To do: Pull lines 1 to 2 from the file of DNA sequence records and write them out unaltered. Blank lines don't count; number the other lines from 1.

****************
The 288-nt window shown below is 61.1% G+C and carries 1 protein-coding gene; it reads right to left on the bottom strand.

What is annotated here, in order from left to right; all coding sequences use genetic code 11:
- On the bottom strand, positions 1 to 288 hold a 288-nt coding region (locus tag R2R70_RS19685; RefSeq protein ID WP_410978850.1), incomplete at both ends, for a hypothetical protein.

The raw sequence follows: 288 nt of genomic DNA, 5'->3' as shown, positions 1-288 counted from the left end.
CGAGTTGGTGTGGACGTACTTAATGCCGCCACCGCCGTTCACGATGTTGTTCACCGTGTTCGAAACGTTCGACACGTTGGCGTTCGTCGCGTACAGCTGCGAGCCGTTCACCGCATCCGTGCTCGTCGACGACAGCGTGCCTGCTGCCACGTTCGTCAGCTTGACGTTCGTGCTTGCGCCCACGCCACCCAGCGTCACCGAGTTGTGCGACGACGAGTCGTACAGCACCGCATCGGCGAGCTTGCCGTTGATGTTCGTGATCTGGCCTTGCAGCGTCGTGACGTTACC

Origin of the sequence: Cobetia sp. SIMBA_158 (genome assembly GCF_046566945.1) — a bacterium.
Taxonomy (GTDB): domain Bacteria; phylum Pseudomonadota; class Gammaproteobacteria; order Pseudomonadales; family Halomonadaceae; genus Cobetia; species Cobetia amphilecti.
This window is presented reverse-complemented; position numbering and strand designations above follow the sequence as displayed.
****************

The 288-nt window shown below is 61.1% G+C and carries 1 protein-coding gene; it reads right to left on the bottom strand.

What is annotated here, in order from left to right; all coding sequences use genetic code 11: